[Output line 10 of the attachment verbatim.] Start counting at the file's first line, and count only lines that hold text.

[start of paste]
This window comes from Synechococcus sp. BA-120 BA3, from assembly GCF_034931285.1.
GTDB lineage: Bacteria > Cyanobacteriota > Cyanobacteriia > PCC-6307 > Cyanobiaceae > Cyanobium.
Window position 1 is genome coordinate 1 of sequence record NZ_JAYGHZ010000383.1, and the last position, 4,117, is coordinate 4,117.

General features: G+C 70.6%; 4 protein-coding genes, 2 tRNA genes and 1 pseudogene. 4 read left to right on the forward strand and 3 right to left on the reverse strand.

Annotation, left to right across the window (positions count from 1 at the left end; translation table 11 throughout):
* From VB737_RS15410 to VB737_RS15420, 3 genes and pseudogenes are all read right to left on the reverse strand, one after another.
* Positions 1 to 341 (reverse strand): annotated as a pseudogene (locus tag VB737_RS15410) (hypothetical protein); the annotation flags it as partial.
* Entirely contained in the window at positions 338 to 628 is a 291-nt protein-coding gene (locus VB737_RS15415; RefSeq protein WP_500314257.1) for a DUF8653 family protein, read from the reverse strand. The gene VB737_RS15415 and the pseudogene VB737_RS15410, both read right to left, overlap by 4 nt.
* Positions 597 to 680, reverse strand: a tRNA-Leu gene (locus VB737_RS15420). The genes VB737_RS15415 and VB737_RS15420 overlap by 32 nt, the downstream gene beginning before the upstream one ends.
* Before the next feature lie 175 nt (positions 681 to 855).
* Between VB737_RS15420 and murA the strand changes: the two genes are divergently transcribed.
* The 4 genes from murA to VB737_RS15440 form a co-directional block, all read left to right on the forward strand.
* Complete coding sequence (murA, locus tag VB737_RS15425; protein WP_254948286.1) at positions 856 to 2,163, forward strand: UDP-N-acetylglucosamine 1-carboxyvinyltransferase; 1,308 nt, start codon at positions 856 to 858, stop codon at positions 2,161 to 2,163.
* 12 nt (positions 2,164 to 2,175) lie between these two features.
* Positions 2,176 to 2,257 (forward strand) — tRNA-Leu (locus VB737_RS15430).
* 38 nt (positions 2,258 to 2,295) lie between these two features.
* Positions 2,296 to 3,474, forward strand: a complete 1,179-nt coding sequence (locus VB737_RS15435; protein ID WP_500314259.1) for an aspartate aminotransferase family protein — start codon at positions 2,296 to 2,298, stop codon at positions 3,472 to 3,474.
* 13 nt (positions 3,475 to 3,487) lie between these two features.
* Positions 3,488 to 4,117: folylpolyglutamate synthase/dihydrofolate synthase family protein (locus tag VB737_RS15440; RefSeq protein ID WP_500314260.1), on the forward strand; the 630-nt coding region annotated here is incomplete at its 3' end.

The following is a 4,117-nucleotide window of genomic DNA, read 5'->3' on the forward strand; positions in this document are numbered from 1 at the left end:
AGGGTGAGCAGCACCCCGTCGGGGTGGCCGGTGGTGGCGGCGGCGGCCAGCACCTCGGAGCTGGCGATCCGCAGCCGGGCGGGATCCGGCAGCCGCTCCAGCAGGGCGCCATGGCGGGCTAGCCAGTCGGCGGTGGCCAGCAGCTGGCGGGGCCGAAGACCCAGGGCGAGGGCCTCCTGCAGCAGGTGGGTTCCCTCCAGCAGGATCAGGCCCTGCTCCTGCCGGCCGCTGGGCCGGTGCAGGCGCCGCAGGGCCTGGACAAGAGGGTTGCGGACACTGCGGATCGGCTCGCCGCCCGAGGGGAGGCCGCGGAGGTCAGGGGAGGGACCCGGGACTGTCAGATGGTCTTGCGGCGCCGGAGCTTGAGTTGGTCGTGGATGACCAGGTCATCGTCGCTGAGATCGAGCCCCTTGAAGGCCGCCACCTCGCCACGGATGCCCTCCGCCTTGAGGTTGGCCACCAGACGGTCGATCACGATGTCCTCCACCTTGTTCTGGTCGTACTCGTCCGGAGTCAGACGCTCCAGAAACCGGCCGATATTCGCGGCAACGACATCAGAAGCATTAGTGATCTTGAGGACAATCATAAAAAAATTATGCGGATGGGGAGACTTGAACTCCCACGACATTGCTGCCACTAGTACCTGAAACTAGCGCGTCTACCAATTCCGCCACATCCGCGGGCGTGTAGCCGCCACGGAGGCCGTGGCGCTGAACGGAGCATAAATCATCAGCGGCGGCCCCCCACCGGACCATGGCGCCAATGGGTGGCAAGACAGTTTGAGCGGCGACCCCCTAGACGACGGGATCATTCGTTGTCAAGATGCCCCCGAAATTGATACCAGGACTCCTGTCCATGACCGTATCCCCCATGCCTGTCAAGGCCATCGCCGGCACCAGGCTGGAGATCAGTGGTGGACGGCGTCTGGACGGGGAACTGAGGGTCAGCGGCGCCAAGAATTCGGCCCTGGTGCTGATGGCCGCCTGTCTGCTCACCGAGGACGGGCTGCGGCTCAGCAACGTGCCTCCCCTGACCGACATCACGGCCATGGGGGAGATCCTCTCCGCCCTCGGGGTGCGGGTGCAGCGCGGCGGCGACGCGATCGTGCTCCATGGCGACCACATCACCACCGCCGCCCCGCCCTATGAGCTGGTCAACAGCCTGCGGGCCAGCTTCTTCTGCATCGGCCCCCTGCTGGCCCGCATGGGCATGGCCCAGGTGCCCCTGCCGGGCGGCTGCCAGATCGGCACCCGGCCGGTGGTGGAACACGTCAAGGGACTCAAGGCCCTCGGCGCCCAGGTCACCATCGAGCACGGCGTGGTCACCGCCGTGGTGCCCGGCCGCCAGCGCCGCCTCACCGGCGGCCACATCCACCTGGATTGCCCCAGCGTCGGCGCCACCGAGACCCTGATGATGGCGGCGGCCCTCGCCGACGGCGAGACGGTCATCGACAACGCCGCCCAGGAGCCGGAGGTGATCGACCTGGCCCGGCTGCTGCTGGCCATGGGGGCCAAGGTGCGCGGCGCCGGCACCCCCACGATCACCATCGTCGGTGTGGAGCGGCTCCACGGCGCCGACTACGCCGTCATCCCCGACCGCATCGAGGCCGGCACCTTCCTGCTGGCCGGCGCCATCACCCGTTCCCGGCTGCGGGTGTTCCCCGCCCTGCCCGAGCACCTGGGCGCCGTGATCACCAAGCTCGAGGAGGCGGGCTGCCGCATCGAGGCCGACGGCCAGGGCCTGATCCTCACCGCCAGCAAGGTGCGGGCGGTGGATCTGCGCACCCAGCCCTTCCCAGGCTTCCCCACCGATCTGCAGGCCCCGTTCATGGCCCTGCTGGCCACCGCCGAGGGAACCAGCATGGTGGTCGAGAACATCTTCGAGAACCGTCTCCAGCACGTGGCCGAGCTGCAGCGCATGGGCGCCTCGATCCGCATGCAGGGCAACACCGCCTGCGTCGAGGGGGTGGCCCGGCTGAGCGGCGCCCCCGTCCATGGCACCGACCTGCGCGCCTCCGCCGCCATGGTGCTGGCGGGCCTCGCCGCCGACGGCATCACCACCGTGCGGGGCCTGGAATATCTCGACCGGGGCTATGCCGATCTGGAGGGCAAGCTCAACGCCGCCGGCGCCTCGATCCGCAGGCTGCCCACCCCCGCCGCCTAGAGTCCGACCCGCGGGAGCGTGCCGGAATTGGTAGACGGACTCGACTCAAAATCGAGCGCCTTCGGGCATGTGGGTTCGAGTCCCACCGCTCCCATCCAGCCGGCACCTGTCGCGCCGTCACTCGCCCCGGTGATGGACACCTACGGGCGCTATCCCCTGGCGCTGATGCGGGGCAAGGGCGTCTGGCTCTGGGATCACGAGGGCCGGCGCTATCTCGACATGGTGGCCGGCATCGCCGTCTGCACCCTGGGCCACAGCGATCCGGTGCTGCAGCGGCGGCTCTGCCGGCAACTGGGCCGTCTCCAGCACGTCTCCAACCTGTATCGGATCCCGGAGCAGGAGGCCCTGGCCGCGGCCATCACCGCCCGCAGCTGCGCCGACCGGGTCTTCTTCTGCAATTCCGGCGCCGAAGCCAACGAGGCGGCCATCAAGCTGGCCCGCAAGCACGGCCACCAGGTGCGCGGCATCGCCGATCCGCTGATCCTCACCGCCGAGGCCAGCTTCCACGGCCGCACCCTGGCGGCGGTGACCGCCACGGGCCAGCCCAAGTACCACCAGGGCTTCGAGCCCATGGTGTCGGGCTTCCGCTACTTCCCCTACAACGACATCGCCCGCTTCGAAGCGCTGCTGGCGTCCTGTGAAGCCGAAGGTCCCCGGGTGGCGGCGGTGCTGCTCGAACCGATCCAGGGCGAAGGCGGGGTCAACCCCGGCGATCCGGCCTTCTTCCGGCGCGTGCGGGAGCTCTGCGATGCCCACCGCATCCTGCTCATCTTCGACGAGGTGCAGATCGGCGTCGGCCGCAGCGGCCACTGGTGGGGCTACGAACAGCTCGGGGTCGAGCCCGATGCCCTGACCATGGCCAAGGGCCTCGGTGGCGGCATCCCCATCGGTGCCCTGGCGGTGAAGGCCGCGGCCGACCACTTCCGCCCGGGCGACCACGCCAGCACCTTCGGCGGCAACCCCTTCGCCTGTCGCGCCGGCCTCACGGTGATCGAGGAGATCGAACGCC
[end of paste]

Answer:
* Before the next feature lie 175 nt (positions 681 to 855).